DNA, the building block for organic life, separates species into collective groupings and individuals within those groupings.
While companies aren’t exactly organic life, they also have DNA that defines collective groups like industries, as well as individual companies within these pre-established collectives. Company DNA is often referred to as their culture. It’s not made up of chemical molecules, but of people, values, products, and operating principles. Unlike organic life, companies can choose their DNA, which often evolves along with the company itself.
DFJ’s Mark Bailey & Sam Fort have the following example of typical phases for a new startup. These growth phases are common lines in the sand at which organizations typically reevaluate their DNA and determine adjustments based on their next growth phase.
At Pragma, we’ve been deliberately choosing our current company DNA while remaining mindful of the journey ahead of us and changes we’ll need to make along the way. This blog is intended as a way to share several examples of unique cultural cornerstones of working at Pragma and give insight on the themes that guide how we work and support our fellow Pragmateers.
Considering The Games Industry
The games industry is intended to be a place where passionate individuals could bring entertainment and joy to the world. Unfortunately, while the games themselves may take steps towards this mission, the industry itself has often suffered from toxicity, which ultimately does feedback into the game systems themselves.
We knew that from the start, Pragma would need to be built differently, with carefully selected DNA that would help us create change for the industry we love.
How We Pragma
From Pragma’s inception, we believed we had an opportunity to leverage our shared experiences and values to do something special —
Build a powerful platform for game studios to adopt and love, and lead by example with a workplace that supports a healthy, vibrant team.
To accomplish this, one of our most sacred artifacts is the notion of a team. For us, this means the entire collection of cross-functional individuals that make up Pragma and the individual teams with their respective functions. Our core value of Unlocked Teams emphasizes our need to ensure teams operate at their best capacity. This also represents the Pragma valuation on collective input rather than individual performance, with celebrations for our collective success as a priority. We still value individual wins, of course, but these should not overshadow the success of a team; we actively avoid building a hero culture where an individual succeeds at a cost to the team.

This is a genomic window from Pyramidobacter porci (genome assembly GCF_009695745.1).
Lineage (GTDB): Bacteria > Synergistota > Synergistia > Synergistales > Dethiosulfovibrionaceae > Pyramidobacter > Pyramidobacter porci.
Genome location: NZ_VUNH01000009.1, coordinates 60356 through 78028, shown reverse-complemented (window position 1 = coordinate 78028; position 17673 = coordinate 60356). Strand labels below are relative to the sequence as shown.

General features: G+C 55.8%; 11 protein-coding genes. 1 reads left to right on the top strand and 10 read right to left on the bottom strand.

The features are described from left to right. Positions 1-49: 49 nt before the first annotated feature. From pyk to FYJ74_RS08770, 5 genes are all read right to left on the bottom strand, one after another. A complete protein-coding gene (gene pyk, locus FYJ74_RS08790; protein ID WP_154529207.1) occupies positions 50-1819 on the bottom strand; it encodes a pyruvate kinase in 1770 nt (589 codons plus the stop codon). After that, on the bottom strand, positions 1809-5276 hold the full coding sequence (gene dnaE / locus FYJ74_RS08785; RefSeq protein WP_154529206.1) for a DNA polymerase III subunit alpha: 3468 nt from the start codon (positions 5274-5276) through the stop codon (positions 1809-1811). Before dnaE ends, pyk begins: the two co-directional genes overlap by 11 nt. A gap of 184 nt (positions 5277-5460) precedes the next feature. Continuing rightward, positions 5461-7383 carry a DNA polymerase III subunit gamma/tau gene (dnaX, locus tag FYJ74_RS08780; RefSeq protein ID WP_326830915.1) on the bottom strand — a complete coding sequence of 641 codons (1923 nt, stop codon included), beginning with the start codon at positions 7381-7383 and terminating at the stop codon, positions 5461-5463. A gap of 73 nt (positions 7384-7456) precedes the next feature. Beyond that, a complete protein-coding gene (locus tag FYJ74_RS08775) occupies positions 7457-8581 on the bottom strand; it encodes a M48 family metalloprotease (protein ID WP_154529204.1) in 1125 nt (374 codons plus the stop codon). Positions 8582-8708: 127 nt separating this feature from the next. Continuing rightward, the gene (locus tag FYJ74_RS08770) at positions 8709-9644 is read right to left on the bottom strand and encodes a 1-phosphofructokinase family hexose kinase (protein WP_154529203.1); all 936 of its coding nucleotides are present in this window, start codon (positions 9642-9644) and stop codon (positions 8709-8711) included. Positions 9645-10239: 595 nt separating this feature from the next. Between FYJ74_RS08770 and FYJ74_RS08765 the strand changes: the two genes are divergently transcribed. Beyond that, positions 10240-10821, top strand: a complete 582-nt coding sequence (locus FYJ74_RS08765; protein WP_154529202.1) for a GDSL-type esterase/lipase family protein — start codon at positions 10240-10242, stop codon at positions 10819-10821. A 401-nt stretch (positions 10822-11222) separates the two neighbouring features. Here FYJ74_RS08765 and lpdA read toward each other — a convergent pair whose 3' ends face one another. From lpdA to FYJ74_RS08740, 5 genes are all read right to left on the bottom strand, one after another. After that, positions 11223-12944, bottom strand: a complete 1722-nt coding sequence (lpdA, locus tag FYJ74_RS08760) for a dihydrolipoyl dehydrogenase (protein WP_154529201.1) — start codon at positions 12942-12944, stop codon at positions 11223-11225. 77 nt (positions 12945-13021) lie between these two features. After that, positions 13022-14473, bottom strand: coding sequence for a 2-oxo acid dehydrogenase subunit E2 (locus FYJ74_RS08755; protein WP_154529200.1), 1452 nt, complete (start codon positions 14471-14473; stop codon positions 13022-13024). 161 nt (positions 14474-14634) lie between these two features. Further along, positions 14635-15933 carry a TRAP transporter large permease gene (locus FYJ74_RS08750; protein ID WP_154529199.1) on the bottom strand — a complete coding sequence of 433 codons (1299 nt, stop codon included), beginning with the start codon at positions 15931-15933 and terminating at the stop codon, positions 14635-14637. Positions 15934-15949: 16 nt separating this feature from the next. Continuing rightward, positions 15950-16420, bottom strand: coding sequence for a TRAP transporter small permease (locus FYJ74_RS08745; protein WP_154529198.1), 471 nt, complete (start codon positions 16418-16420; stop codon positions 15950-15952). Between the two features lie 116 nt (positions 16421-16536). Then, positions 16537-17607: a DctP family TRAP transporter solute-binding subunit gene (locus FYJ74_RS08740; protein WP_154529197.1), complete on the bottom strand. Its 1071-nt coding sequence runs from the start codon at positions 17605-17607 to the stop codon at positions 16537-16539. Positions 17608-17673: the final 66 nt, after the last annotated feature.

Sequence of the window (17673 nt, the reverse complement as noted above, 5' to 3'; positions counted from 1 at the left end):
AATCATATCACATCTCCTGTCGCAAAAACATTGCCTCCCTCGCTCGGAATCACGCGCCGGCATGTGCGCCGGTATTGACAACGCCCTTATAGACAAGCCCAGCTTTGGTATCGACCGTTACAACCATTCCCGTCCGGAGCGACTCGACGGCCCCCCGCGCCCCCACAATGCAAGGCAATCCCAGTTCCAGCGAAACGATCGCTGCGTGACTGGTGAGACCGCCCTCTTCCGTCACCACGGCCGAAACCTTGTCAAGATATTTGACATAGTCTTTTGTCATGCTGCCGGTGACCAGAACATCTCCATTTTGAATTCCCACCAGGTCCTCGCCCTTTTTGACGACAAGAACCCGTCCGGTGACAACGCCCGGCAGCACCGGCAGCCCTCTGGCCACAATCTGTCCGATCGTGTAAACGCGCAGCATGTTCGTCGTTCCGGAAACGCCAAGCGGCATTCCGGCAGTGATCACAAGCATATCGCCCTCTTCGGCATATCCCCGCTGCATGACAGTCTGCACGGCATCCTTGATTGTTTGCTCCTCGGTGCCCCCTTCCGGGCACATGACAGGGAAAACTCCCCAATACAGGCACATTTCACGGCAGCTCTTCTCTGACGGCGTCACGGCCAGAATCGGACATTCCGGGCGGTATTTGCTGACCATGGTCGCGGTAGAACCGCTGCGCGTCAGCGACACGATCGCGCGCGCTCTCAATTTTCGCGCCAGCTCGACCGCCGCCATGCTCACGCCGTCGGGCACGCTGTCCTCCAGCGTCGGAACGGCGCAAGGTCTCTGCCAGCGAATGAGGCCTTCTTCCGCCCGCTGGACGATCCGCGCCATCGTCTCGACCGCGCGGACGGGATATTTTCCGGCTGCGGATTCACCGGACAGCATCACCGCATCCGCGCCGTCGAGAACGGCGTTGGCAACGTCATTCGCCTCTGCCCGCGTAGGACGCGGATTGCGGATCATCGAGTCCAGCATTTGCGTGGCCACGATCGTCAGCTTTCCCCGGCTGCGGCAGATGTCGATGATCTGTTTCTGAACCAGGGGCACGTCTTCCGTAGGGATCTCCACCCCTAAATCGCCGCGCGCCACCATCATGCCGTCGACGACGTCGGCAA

At Pragma, pair-programming is the primary way we function. We write almost no code outside of a paired session, as our team effectiveness takes priority over individual performance. Pairing mitigates the risk of single points of failure (a teammate being out for PTO or sick leave doesn’t block the team or stop a release) and allows teams to remain unlocked regardless of who’s logged in that day. Pairing also gives us the advantage of leveraging different technical perspectives: when two people write code together they consider current language facilities and constructs, how they might have solved it using other languages previously, and numerous other factors that all yield a high-quality output. This enables us to strike a strong balance between speed and quality in our work as well as mitigate delays often introduced because of asynchronous feedback.
Amid physical disconnections due to COVID, pairing also allows for Pragmateers to build a strong sense of community, prevent isolation of individuals, and strengthen relationships with one another.